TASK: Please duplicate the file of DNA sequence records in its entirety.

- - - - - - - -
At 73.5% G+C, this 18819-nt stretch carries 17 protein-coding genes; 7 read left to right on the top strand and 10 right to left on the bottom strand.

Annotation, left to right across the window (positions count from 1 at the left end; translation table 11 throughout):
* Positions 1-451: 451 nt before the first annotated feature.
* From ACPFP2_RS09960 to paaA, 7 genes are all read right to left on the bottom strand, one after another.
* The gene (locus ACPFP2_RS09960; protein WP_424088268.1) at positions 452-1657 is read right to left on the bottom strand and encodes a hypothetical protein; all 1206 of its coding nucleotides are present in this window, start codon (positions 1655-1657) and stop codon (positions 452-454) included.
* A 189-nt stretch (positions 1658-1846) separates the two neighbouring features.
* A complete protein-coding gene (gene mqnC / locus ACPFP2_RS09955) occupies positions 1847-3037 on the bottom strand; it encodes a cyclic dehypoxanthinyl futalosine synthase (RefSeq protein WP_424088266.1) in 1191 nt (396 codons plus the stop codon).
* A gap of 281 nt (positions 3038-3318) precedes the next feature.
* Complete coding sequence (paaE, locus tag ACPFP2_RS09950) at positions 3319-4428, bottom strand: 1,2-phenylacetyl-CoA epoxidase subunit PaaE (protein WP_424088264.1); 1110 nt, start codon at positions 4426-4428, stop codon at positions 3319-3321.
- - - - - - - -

At 73.5% G+C, this 18819-nt stretch carries 17 protein-coding genes; 7 read left to right on the top strand and 10 right to left on the bottom strand.

Annotation, left to right across the window (positions count from 1 at the left end; translation table 11 throughout):
* Positions 1-451: 451 nt before the first annotated feature.
* From ACPFP2_RS09960 to paaA, 7 genes are all read right to left on the bottom strand, one after another.
* The gene (locus ACPFP2_RS09960; protein WP_424088268.1) at positions 452-1657 is read right to left on the bottom strand and encodes a hypothetical protein; all 1206 of its coding nucleotides are present in this window, start codon (positions 1655-1657) and stop codon (positions 452-454) included.
* A 189-nt stretch (positions 1658-1846) separates the two neighbouring features.
* A complete protein-coding gene (gene mqnC / locus ACPFP2_RS09955) occupies positions 1847-3037 on the bottom strand; it encodes a cyclic dehypoxanthinyl futalosine synthase (RefSeq protein WP_424088266.1) in 1191 nt (396 codons plus the stop codon).
* A gap of 281 nt (positions 3038-3318) precedes the next feature.
* Complete coding sequence (paaE, locus tag ACPFP2_RS09950) at positions 3319-4428, bottom strand: 1,2-phenylacetyl-CoA epoxidase subunit PaaE (protein WP_424088264.1); 1110 nt, start codon at positions 4426-4428, stop codon at positions 3319-3321.